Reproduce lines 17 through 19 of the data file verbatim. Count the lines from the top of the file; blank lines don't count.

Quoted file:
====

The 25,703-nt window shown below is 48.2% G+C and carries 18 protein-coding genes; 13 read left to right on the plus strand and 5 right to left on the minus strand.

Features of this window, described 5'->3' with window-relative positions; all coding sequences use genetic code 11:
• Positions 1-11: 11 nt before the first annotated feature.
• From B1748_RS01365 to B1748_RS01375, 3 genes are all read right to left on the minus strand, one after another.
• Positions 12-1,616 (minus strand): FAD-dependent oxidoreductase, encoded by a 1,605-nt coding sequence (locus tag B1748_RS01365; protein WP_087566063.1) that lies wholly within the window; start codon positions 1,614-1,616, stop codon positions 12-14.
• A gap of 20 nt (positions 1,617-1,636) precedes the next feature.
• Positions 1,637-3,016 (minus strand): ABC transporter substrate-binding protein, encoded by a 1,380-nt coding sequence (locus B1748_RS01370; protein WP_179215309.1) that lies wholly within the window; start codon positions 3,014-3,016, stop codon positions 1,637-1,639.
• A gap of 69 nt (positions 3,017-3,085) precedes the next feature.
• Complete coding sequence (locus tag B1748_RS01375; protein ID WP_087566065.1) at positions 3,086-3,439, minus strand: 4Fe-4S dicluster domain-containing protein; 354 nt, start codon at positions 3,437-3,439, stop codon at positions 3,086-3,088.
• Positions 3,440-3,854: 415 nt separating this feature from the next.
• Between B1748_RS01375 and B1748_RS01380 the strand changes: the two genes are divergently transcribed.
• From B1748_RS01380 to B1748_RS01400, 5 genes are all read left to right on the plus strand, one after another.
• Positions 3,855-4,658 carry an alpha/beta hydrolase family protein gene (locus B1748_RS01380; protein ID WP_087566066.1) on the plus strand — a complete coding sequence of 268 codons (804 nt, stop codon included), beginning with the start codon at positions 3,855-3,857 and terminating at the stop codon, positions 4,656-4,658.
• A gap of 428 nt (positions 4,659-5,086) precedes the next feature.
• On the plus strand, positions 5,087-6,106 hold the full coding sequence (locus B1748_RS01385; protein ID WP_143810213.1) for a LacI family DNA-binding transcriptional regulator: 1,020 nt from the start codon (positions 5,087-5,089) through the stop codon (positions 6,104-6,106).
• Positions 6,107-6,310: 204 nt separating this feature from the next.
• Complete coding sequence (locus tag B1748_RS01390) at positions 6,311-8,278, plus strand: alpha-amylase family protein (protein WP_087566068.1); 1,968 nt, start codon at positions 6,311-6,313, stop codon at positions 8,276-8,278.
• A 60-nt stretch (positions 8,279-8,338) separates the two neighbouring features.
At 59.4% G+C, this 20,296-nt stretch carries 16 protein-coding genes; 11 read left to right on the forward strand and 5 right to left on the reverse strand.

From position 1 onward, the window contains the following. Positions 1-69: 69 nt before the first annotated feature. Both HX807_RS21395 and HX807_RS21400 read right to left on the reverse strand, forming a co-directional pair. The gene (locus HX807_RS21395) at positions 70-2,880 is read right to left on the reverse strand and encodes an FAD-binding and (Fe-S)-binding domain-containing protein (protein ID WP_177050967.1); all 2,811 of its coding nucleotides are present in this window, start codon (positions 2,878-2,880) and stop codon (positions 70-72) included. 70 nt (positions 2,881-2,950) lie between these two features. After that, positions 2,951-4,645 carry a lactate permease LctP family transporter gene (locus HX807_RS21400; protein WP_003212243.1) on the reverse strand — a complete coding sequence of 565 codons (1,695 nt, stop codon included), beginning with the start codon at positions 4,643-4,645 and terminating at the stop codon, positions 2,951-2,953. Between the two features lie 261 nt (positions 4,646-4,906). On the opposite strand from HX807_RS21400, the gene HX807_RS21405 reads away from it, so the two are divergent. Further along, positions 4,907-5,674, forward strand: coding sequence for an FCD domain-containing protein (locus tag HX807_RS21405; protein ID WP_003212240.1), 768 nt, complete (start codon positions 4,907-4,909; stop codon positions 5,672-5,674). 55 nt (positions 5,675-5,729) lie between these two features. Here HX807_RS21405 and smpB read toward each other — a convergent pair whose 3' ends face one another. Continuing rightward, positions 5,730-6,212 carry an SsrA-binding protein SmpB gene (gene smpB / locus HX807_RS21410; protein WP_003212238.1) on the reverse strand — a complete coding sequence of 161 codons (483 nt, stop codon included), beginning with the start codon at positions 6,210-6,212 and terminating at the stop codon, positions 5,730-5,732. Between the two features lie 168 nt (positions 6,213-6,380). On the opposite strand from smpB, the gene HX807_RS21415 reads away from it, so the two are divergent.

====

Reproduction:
• Complete coding sequence (locus tag B1748_RS01390) at positions 6,311-8,278, plus strand: alpha-amylase family protein (protein WP_087566068.1); 1,968 nt, start codon at positions 6,311-6,313, stop codon at positions 8,276-8,278.
• A 60-nt stretch (positions 8,279-8,338) separates the two neighbouring features.
At 59.4% G+C, this 20,296-nt stretch carries 16 protein-coding genes; 11 read left to right on the forward strand and 5 right to left on the reverse strand.